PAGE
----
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Facebook use could mean a longer life, study says

Friends are good for your health—on and offline.


Brianna Holt


Posted on Oct 31, 2016   Updated on May 25, 2021, 4:37 pm CDT

Negative effects about social media use on health, communication skills, and self-esteem always seem to be in the news. But a recent study maintains that it’s—wait for it—good for you.

A paper published in PNAS on Monday notes that positive health effects of busy online social lives reflect a busy offline social life. People with more friends online in return die at a later time than people with fewer friends online.

The article was approved by three university and state review boards. However, two contributors on the piece had previous work experience with FacebookPostdoctoral research fellow William Hobbs, a researcher on the study, claims Facebook did not interfere with any of the results.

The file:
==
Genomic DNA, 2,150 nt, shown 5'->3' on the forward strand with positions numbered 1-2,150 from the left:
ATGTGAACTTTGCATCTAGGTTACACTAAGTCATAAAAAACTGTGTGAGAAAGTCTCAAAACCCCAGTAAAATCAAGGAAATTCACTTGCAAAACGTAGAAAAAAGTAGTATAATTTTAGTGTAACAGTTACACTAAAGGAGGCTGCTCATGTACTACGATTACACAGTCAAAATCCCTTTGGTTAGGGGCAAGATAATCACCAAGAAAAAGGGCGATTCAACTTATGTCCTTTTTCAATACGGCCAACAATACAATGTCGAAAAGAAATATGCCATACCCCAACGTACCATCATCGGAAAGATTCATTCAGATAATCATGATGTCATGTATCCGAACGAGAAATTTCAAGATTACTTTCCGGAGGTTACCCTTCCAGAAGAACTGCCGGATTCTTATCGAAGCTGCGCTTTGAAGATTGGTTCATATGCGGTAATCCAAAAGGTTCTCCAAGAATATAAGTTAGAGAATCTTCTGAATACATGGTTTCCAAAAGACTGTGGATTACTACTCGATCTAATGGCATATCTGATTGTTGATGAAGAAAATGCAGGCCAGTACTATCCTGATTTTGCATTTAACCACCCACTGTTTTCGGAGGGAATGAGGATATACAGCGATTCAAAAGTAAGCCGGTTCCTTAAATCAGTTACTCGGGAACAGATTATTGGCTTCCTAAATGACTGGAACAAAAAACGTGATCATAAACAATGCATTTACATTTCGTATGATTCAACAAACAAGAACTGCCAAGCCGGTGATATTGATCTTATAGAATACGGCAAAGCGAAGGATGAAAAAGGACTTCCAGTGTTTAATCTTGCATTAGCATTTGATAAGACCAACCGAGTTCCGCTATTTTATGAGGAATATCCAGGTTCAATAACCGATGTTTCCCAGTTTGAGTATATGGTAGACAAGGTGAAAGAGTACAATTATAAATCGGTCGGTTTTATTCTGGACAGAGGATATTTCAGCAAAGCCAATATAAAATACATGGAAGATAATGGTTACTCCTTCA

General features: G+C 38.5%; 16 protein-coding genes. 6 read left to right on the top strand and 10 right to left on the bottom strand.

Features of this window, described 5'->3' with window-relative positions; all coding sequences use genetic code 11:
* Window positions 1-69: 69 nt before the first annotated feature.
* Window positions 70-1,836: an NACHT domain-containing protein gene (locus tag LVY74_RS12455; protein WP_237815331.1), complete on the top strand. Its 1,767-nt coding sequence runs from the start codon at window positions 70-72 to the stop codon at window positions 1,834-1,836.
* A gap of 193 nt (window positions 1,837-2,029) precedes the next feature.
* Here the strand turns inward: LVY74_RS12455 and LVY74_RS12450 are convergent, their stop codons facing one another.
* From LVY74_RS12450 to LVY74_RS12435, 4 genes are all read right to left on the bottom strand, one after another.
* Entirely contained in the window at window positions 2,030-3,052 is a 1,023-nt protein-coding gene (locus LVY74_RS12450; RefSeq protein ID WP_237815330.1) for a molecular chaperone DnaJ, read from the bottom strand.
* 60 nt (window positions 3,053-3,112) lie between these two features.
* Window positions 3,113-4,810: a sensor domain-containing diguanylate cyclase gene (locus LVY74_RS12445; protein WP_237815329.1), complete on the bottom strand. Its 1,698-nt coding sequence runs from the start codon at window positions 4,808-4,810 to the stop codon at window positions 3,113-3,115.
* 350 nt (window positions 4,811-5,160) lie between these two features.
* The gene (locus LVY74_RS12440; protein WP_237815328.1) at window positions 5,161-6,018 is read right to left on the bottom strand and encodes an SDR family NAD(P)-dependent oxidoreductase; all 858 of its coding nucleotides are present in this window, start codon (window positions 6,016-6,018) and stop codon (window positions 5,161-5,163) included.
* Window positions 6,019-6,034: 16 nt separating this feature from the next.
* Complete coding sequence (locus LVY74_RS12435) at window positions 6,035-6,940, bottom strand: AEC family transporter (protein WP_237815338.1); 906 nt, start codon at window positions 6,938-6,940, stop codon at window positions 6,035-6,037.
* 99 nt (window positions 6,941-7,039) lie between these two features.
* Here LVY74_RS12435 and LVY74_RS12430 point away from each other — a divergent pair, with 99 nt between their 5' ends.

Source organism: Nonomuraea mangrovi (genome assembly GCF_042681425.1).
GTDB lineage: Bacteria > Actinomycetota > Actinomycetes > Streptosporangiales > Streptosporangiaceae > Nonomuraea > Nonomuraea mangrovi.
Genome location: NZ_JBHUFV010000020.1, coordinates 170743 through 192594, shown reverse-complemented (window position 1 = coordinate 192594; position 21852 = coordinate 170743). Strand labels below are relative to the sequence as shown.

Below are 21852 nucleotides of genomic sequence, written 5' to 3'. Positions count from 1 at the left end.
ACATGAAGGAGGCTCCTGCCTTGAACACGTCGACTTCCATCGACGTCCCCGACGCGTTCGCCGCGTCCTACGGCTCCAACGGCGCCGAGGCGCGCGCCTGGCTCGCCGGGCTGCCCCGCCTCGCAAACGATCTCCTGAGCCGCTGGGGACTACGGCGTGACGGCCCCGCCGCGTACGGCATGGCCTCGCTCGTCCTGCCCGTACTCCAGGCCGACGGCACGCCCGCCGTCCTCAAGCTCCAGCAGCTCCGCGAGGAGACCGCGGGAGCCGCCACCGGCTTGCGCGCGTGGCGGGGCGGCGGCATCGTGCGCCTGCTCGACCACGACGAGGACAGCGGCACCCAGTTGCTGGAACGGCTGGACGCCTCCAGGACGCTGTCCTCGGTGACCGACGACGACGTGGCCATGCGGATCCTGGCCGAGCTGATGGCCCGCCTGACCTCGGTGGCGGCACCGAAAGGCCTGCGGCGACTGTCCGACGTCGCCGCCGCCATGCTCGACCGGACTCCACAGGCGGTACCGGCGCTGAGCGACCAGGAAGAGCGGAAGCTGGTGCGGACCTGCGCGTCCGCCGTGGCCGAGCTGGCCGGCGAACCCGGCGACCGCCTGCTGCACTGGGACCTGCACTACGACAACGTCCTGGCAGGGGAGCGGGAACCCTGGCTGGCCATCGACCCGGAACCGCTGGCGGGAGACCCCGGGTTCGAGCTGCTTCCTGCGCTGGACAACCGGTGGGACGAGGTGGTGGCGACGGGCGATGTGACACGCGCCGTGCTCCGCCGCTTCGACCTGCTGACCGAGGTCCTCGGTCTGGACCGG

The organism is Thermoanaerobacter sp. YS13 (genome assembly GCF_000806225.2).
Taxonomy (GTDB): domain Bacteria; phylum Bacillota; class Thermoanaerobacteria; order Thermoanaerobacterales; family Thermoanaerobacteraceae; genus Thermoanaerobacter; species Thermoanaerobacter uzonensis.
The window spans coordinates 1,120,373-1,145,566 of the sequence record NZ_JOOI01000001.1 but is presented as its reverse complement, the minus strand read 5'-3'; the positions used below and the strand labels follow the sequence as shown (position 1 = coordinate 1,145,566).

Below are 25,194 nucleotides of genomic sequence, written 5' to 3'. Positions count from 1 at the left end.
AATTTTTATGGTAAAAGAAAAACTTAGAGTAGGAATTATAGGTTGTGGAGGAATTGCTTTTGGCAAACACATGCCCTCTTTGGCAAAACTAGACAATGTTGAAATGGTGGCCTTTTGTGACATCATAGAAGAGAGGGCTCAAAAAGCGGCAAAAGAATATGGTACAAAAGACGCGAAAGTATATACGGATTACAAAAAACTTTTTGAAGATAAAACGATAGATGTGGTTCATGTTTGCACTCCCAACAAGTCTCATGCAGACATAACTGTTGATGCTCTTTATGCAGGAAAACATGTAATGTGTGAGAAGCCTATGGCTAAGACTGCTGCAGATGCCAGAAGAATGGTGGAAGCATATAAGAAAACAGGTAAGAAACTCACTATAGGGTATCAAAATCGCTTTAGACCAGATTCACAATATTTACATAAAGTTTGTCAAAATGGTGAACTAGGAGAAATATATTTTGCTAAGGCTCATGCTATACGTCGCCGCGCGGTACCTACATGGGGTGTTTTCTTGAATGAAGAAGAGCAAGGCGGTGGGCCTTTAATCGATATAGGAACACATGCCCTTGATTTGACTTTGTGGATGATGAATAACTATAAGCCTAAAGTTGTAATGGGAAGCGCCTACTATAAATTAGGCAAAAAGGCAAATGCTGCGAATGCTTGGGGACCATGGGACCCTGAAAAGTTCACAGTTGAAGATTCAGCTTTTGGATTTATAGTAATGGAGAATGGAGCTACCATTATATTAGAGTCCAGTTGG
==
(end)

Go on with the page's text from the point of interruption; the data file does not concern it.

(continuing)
The study included 12 million Facebook profiles and found that “moderate use” was related to a low mortality rate in regards to longevity and offline relationships.

Maybe those countless hours scrolling through your News Feed feed will all pay off in the end.

H/T New York Times

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*First Published: Oct 31, 2016, 6:35 pm CDT